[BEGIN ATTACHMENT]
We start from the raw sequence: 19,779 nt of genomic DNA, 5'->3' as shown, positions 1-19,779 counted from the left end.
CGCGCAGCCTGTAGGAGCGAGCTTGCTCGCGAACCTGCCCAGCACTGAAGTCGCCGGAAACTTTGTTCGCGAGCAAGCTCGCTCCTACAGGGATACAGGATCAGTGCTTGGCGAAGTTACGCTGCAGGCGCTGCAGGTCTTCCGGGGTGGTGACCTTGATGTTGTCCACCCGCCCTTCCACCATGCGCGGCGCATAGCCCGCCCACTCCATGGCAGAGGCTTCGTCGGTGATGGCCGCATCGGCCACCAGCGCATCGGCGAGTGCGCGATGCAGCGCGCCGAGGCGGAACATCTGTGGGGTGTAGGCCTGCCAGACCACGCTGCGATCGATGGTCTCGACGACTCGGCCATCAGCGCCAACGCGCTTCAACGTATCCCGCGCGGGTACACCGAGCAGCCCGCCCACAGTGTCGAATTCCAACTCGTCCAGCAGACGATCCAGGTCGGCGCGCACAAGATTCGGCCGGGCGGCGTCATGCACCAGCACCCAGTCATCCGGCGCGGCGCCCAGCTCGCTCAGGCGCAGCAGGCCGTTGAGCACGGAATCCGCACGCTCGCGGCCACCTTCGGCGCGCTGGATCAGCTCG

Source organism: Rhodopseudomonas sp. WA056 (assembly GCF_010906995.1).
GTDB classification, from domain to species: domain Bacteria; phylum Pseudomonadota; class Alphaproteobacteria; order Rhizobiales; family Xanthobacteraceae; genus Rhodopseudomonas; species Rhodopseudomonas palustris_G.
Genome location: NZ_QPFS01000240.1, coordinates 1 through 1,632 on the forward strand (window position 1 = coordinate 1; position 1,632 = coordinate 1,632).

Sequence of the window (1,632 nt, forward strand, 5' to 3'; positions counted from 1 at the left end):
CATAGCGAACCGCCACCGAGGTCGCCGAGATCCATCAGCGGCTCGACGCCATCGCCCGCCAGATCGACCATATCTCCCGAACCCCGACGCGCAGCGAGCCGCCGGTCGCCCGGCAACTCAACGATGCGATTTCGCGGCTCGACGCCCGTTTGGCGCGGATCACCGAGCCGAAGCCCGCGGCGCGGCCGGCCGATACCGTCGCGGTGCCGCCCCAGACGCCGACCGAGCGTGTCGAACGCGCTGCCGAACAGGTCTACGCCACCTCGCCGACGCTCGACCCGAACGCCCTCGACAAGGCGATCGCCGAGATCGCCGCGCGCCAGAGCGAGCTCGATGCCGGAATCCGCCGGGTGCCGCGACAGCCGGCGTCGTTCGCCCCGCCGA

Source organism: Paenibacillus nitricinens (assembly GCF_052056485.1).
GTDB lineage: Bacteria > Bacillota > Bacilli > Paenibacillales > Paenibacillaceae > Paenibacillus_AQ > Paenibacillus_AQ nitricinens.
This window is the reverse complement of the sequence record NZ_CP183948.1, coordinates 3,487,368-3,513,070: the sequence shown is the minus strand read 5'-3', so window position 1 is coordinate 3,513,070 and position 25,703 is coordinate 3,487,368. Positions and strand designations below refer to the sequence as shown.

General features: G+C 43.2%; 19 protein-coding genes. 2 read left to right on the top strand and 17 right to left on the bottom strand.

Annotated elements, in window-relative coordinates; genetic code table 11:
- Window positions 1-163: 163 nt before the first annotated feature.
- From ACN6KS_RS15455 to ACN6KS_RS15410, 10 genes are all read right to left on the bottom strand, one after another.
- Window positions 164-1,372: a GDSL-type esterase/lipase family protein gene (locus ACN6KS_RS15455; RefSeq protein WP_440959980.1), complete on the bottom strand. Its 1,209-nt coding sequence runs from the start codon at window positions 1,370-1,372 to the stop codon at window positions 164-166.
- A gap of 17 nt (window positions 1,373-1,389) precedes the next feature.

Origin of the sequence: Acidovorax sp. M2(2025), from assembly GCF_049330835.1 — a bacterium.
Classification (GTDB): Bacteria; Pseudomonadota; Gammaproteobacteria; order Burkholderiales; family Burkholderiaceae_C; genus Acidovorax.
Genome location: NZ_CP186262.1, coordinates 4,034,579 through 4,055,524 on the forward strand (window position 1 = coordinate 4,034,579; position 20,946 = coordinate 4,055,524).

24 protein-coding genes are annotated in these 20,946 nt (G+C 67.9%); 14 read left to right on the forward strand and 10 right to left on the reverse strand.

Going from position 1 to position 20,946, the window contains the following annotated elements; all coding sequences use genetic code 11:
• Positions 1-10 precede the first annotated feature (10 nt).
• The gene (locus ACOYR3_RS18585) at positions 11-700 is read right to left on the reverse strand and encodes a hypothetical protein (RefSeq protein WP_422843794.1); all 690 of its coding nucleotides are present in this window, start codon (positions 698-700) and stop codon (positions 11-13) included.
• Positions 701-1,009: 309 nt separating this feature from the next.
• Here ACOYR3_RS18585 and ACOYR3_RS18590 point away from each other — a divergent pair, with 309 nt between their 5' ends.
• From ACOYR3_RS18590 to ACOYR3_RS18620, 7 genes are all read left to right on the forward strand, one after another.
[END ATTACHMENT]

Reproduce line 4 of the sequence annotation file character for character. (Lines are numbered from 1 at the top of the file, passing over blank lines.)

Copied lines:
GTDB classification, from domain to species: domain Bacteria; phylum Pseudomonadota; class Alphaproteobacteria; order Rhizobiales; family Xanthobacteraceae; genus Rhodopseudomonas; species Rhodopseudomonas palustris_G.